The Army is implementing a five-year plan that institutes structural, organizational, procedural and command changes to become a “model example of diversity, equality and inclusion.”
The new policy outlines five objectives that civilian managers and military commanders will follow in hopes of reflecting the racial makeup of the nation, making the Army more dynamic through diversity and advancing the most talented employees to the top.
The military has 11 times more white officers than senior officers of color. Only eight out of every 100 senior officers is a Black person, according to the Congressional Research Service. In the enlisted realm, 63% of senior enlisted troops are white, while 19% are Black.
“Our most recent efforts, what we call Project Inclusion, are very focused on implementing putting individuals in the right spot in the diversity space,” E. Casey Wardynski, Army assistant secretary for manpower and reserve affairs, told reporters Thursday. “We want to have diverse teams of talent that are focused on the individual and what individuals bring to the table. We want systems in place to allow that to happen across the United States Army.”
Lt. Gen. Gary Brito, Army deputy chief of staff for personnel, added that diversity, inclusion and equality are essential for the cohesion of the Army as it moves forward.
“It is important to create an environment where every single soldier, regardless of their race, gender, religion or background, has opportunities to excel with their proven and demonstrated talents,” he said. “We are taking a very strong look at our systems and our practices that may have been legacy and focusing now in a modern data-driven talent management process. This will ensure that any institutional practice that may inadvertently disadvantage any individual simply based on character on race, gender, or any characteristics will not prevent him or her from executing our core mission, which is key for the United States Army.”
Project Inclusion will ask Army leaders to look at current governance structures to ensure they are in line with diversity, equality and inclusion.
“Staffing requirements, regulations, and resources must be addressed throughout the Army,” Army officials wrote in the policy. “Diversity staffing should be determined and approved through existing processes. Some actions may require feasibility studies to determine the best utilization of available personnel and funding, any changes to law and the possible creation of separate officers to focus on statutory/regulation compliance and diversity, equality and inclusion principles.”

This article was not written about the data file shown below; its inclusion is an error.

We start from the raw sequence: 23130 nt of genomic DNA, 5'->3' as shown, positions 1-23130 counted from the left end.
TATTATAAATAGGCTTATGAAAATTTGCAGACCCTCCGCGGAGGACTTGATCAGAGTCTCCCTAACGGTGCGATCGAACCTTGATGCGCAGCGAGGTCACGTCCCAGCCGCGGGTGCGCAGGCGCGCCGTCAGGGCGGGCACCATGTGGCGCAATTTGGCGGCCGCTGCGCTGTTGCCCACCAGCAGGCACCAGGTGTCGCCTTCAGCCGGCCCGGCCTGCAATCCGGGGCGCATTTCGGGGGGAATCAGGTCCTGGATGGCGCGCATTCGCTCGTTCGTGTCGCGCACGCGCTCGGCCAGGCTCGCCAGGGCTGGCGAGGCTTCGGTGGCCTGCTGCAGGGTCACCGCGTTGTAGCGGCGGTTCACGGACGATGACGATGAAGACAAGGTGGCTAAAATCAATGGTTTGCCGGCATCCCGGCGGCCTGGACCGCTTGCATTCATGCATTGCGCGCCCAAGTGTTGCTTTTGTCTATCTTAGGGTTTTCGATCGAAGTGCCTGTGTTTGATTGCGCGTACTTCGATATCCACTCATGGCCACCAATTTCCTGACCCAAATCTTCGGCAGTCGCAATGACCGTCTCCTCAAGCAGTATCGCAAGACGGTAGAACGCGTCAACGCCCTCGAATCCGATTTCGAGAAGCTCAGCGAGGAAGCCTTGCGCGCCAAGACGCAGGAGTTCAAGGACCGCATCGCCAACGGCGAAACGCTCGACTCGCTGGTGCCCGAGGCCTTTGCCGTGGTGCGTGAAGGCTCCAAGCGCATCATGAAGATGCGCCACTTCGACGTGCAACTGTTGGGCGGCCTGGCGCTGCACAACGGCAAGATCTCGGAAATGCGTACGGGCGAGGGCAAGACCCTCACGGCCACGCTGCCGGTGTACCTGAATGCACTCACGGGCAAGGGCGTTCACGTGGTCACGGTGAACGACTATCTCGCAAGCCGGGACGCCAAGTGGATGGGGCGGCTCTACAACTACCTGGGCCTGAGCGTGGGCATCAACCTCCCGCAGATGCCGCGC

That includes looking at how the Army markets itself.
The Project will also develop standards, methods and procedures for implementing diversity and equality. It will do that by looking at leadership practices, creating a process to measure effectiveness and creating a council to approve policy and develop new initiatives.
The Army will conduct a review of its people, processes and policies to ensure it is acquiring, developing and employing the best talent possible.
Another objective implements new training to meet the demands of the total force.
“Training should center on building trust, developing leaders who value differences, treating diverse individuals equitably, helping soldiers and civilians understand their potential biases, and creating shared understanding through open, two-way communication,” officials wrote. “By modeling and reinforcing these behaviors for soldiers and civilians, leaders create environments where all personnel are included in decision-making processes, integrated into the group, treated with dignity and respect, and trust their leaders to do what is fair and equitable.”
Finally, the policy requires the Army to maintain an inclusive environment where diverse attributes, experiences and backgrounds ensure mission readiness.
This will be accomplished through listening sessions and a review of Army policies for potential bias.
“We’ve essentially taken all the objectives in the Army People Strategy, which have been well published, and operationalizing them across the United States Army at all ranks in all echelons and to make it stick,” Brito said. “We are institutionalizing it with the processes, through talent management, feedback, exit surveys from the soldiers and relooking at how we recruit, mentor and offer career coaching.”
Project Inclusion is an annex to the Army’s People Strategy, which the service rolled out last year in hopes of moving its talent management system into the 21st century and away from the industrial era.
It comes after a summer of racial unrest across the nation after multiple incidents of police officers killing Black people.